Microinjection is one of the key techniques I will be using during my summer project. It is an incredibly versatile and widely used technique, with applications from ranging from IVF to producing transgenic organisms. Its application during my project will be to introduce the gold nanoparticles (GNPs) into the cells for photothermal imaging.
Although microinjection at its core is simply a case of guiding a glass microcapillary needle to the desired cell and injecting, in practice it is far more difficult and requires a lot of practice (and patience). There are several ways in which successful microinjection can be achieved. The first is passive/constant flow injection which relies on a small, constant amount of flow out of the needle tip, this is achieved by setting the compensation pressure to ensure all of the solution isn’t expelled at once whilst still allowing some leakage. The second is by active/pulsed flow injection where a defined injection volume is delivered into the cells. There are numerous factors that can effect this technique, and even if injection is successful there is no guarantee the injected cells will survive…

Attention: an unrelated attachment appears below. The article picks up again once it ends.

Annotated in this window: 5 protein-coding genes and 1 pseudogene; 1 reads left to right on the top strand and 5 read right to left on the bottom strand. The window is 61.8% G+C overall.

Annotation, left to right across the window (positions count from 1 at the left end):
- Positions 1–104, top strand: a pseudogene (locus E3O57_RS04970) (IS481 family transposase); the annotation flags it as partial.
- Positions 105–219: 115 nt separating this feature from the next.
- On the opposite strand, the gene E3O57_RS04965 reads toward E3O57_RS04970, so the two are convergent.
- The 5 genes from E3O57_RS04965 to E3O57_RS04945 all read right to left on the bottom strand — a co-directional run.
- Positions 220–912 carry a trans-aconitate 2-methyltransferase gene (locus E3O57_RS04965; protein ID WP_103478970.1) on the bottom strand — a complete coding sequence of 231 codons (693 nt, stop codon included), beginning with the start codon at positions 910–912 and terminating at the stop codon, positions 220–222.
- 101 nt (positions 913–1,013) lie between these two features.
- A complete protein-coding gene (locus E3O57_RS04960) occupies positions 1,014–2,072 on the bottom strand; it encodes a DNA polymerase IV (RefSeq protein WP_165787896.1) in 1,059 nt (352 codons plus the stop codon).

As microinjection has a key role within my project, the first two weeks have been spent practicing using fluorescently labelled dextran instead of GNPs. The benefit of using something that fluoresces is that it makes it very easy to check whether a cell has been successfully injected or not by viewing the cells under UV light. The two images below were taken of some of my own successful microinjections into HeLa cells.
At the Centre for Cell Imaging (CCI) an epifluorescent Zeiss Axio Observer Z.1 microscope is equipped with the micromanipulator and Eppendorf FemtoJet system required for micronjection (more information can be found on the CCI’s website).